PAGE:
The music industry has lost another great artist in the person of blues and soul singer Bobby Bland a.k.a. Bobby "Blue" Bland. Known as "The Lion of the Blues", the legendary musician passed away on Sunday afternoon due to complications from an ongoing illness, surrounded by his loved ones in his Memphis home, his death at the age of 83 confirmed by his son Rodd.
A Grammy Lifetime Achievement Award recipient back in 1997, Bland was heavily influenced by the ground-breaking Nat King Cole and was a first-rate imitator of the iconic Frank Sinatra, earning him the title "Sinatra of the blues." Prior to being recognized by the Grammys, he had already been inducted into the Blues Hall of Fame in 1981 and later in the Rock and Roll Hall of Fame in 1992.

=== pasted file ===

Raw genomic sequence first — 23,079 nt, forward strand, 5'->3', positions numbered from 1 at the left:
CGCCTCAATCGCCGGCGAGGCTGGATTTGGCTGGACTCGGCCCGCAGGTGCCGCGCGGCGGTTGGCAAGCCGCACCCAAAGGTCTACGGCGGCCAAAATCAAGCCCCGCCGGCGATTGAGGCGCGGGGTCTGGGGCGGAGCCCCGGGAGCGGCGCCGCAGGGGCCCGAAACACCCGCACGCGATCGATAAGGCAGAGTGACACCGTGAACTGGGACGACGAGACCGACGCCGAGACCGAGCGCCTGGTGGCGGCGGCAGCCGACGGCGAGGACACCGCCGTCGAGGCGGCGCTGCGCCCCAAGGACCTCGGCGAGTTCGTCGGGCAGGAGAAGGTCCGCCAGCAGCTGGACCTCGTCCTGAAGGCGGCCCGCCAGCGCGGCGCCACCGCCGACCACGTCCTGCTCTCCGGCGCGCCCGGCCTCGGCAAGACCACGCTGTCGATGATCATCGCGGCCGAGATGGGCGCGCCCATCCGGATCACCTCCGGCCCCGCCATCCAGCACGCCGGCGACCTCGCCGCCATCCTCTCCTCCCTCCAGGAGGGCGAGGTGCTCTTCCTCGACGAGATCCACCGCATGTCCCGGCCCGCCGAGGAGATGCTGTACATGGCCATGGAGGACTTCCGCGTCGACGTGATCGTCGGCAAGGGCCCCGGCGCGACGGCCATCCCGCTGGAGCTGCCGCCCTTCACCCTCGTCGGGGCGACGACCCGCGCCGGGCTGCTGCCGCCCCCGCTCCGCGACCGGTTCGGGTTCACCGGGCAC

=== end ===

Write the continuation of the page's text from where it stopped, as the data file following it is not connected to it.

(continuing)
Along with the late, music greats as Ray Charles, Sam Cooke and Junior Parker, Bland developed a sound that mixed blues and soul with R'n'B and gospel music. Prior to his eventual success, he was a founding member of the Beale Streeters circle of aspiring musicians, a group that included one of Bland's contemporaries, the great guitarist B.B. King.
Before scoring his first No. 1 on the R'n'B charts, "Further Up on the Road" in 1957, he worked with producer Sam Phillips, who was responsible for launching the careers of Johnny Cash and Elvis Presley. By 1960, Bland had kicked off a dozen hits in a row, beginning with "I'll Take Care of You", followed by "Call on Me" and "That's the Way Love Is" in 1963, and the year after with "Ain't Nothing You Can Do".